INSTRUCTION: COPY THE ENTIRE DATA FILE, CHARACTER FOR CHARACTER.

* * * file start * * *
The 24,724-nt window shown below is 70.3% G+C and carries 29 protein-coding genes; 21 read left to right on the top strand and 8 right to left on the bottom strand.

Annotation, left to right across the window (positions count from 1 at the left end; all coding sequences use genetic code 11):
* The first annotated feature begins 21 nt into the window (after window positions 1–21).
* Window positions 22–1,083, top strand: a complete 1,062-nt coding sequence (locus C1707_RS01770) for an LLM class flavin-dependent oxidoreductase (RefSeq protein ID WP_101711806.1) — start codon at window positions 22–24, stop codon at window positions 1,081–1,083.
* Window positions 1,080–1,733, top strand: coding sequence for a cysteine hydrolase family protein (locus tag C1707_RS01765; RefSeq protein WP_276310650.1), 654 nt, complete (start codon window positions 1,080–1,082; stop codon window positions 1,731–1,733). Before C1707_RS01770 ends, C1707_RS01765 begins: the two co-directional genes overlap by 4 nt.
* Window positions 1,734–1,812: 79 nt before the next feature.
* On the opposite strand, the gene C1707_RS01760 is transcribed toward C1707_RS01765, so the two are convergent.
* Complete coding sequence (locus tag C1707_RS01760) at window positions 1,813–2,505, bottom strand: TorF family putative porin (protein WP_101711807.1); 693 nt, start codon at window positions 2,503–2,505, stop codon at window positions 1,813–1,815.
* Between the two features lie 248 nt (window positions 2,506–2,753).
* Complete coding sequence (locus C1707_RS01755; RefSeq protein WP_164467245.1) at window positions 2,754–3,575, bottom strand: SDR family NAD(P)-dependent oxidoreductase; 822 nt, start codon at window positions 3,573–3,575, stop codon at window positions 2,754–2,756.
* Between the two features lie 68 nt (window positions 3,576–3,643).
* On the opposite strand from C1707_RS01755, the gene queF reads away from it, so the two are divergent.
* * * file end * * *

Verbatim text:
The 24,724-nt window shown below is 70.3% G+C and carries 29 protein-coding genes; 21 read left to right on the top strand and 8 right to left on the bottom strand.

Annotation, left to right across the window (positions count from 1 at the left end; all coding sequences use genetic code 11):
* The first annotated feature begins 21 nt into the window (after window positions 1–21).
* Window positions 22–1,083, top strand: a complete 1,062-nt coding sequence (locus C1707_RS01770) for an LLM class flavin-dependent oxidoreductase (RefSeq protein ID WP_101711806.1) — start codon at window positions 22–24, stop codon at window positions 1,081–1,083.
* Window positions 1,080–1,733, top strand: coding sequence for a cysteine hydrolase family protein (locus tag C1707_RS01765; RefSeq protein WP_276310650.1), 654 nt, complete (start codon window positions 1,080–1,082; stop codon window positions 1,731–1,733). Before C1707_RS01770 ends, C1707_RS01765 begins: the two co-directional genes overlap by 4 nt.
* Window positions 1,734–1,812: 79 nt before the next feature.
* On the opposite strand, the gene C1707_RS01760 is transcribed toward C1707_RS01765, so the two are convergent.
* Complete coding sequence (locus tag C1707_RS01760) at window positions 1,813–2,505, bottom strand: TorF family putative porin (protein WP_101711807.1); 693 nt, start codon at window positions 2,503–2,505, stop codon at window positions 1,813–1,815.
* Between the two features lie 248 nt (window positions 2,506–2,753).
* Complete coding sequence (locus C1707_RS01755; RefSeq protein WP_164467245.1) at window positions 2,754–3,575, bottom strand: SDR family NAD(P)-dependent oxidoreductase; 822 nt, start codon at window positions 3,573–3,575, stop codon at window positions 2,754–2,756.
* Between the two features lie 68 nt (window positions 3,576–3,643).
* On the opposite strand from C1707_RS01755, the gene queF reads away from it, so the two are divergent.